and even crazy to others. It involves throwing a backpack over my shoulders somewhere around 4:00am, lacing up my favorite pair of boots, and taking that first step down the trail. I love to hike, especially up a mountain. Last December I was invited to join Dr. Schuerch this summer in his ascent up Mt. Rainer, a peak that’s been on my short list for the better part of two decades. I began to inventory my gear and started to fill in the holes. In March a new set of Black Diamond Cyborg crampons came by UPS, and I could already feel the crisp mountain air and aching muscles. The anticipation was tangible, but as April and May rolled around it became clear to me that Rainer was not the mountain I had to climb this summer.

Harding Fine Arts Academy was founded in 2005 with the vision that education was not just preparation for life; education is life itself. It is the thrum of a drum as much as the turn of a phrase; it’s a solution to an equation and a solution to the human condition. Almost ten years ago a small group of community leaders stood at the base of a mountain, laced up their boots and started to climb. Through a remarkable faculty over the years, the mission and vision of these community leaders has breathed life into the futures of so many students from all over the metropolitan area.

HFAA has created a proven track record of promoting student success through a unique blend of arts and academics. We follow the Oklahoma A+ Schools model of organization and instruction, and serve as a demonstration school for the model’s implementation at the high school level. This year we were proud to be named by US News & World Report as one of the top ten high schools in the state of Oklahoma. In addition to offering quality arts programs, HFAA has earned an A+ on the Oklahoma State Department of Education’s A-F grading scale for the 2013-2014 school year, further demonstrating the school’s commitment to high academic achievement. We are proud of these, but awards and accolades are only the byproduct of the tireless work of teachers, students, parents and a community.

With our successes have come challenges. HFAA’s charter through OKCPS allows for enrollment of 500 students in grades 9-12. However, due to a lack of classroom space, we are currently able to serve only 360 students. Last spring, when we held our lottery, we instantly found ourselves with a waiting list of students clamoring to attend HFAA. It was clear we needed to strategically plan our next steps.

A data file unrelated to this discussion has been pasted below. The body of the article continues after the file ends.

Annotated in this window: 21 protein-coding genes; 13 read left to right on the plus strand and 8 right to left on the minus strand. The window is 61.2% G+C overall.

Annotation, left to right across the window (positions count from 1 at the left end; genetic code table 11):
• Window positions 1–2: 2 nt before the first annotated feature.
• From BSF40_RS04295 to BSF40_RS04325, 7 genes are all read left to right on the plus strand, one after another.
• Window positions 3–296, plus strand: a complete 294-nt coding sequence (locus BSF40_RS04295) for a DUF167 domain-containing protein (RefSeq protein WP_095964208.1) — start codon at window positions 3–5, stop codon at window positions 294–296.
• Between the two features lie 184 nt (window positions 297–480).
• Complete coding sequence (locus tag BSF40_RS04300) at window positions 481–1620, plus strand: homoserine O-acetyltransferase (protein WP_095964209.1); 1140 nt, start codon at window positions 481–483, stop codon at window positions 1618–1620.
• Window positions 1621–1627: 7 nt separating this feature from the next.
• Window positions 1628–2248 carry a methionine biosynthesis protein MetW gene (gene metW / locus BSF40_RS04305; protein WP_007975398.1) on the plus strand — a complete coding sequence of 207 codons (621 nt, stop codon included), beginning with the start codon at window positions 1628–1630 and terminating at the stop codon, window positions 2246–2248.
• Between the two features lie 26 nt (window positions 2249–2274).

plan to address HFAA’s need for more classroom space, improve the existing learning environment, and allow for growth over the next several years. The renovation plan involves three phases:

Converting the current library into three new classrooms;

Renovating the currently unusable pool area into new drama and dance studios; and

Turning the current dance room into a modern and efficient library/media center.

This summer Phase I was our mountain. Parents, students, teachers and administrators cleared out our existing library and teachers’ workroom and divided it into three classrooms. New paint, carpeting, wireless access points, and intercom were added, and the teachers’ workroom was relocated to a former storage area between two classrooms. Ms. Crysmire and her students tore out the horribly flood-damaged floors in her classroom, and we replaced it with a new floor. Not a day was spared all summer long as we climbed up and down those familiar stairs. Countless hours were donated by parents, teachers and students, and four of our families committed over 1000 un-air-conditioned hours this summer to makes sure our children had what they needed to start the school year.

Now comes the challenge of ascending up Phase II and III. By Oklahoma State law, the students in charter public schools do not receive any money for facilities maintenance or improvements as do students in district public schools. Additionally, charter public schools are also prohibited in Oklahoma from issuing bonds or incurring debt. This leaves only highly competitive grants and private donations, for which we have been faithfully applying.

Phase II is underway as the old pool area and locker room have been completely stripped, electrical and lighting upgraded, sub-flooring installed, wireless and intercom access added, and the teachers’ office built. Additional electrical work needs to take place before the HVAC installation and other renovations can be completed.

Phase III will convert the current 1st floor dance studio into a beautiful, multi-functional media center complete with computers for student and parent use, a conference area, and counselors’ offices.

We know all of this hard work is considered grueling to some, and even crazy to others, but we energetically contribute each step. As school began I took a moment to gather up all my summer hours on paper. I kept a tally sheet of each sun-soaked day noting the number of times I went up and down our Harding stairs and found it was an average of 17 1Ž2 ascents each day, totaling 60,961 feet of elevation gain. That’s over four times up Mt. Rainer and more than twice up Everest. Sure the views weren’t the same, but I’m eternally grateful to all those who walked the trail with me this summer. We know our students and their futures are worth it, and we challenge you to support our expedition in whatever way you can. Now, back to the trail.

Barry Schmelzenbach, Principal

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